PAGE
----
I wished I could take his place and fight this fight for him.
At first we were so scared to help with his cares. All we could do was stand by and watch as the nurses changed his first tiny nappies and wiped his beautiful face. I felt like I would never be able to do it, as I might hurt him.
A lovely nurse spent time with me and my husband and really encouraged us to have a go at his care, and it was so important to have that time and encouragement. We did it together the first couple of times. The more we did it the more confident we became, and we began to feel like his parents and not just observers.
After a few days they decided to see how he'd do without the CPAP and to their amazement he did so well breathing on his own, they removed it.
We watched in awe as he got stronger. We felt so lucky and were on such a high that he was doing so well for a 29 weeker. So to arrive one morning and be taken to a side room with a consultant and be told that our baby had had a bleed on his brain, and they couldn't be sure how serious or what effect it would have right now, was like a punch in the stomach. They were also concerned that he had suspected sepsis.
I felt like the floor was giving way beneath me.
Thankfully a head scan showed no lasting or further damage and he continued to get stronger. After a while we could hold him and begin to have precious skin to skin time. He began to tolerate more of my milk, required less medication and began to gain weight.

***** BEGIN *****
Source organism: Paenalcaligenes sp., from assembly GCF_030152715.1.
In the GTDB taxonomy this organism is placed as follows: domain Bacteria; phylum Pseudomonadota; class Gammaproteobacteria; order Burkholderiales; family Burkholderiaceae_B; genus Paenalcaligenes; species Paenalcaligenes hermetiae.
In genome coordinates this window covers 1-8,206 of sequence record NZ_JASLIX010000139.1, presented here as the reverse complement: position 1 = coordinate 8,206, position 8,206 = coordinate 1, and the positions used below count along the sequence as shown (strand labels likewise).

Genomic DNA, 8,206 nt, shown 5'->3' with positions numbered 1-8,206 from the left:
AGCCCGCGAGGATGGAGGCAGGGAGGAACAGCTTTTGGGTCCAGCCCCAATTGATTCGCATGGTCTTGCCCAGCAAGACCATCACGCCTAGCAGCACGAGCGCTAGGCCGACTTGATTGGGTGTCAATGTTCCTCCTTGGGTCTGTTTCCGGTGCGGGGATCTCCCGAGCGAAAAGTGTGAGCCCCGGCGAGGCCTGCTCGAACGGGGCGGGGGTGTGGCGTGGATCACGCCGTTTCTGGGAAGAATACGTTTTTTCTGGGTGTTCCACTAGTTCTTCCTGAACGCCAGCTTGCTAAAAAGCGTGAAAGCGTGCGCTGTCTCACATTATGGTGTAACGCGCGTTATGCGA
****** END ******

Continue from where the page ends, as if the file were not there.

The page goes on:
Finally, eight weeks later, after some first aid training and armed with lots of helpful information from Bliss, we were able to go home. I’ve kept the Bliss booklets to this day and they came in handy when our second son was born at 36 weeks.
The worry didn't end on the day we left. We remained under the care of the paediatricians, physiotherapists, dieticians, optometrists, dermatologists and ENT (ears, nose and throat) specialists for the next three years.
Luckily I now have a happy, healthy, intelligent five year old, who is doing really well in his first year at school. For the most part, the whole experience feels like a lifetime ago, but some days it feels like yesterday. He recently had to take his first baby picture to school for a project, and so I explained to him a bit more about his early arrival. His first picture is quite different to most newborn baby photos. "Yeah I know, I'm the smallest in my class because I was early" he said quite proudly, shoving the picture in his book bag. He wasn’t fazed at all and I wouldn't want it any other way.
If you have been affected by any of the issues mentioned in this post, please call our helpline for support on 0500 618 140. If you would like to share your story with Bliss, please firstname.lastname@example.org.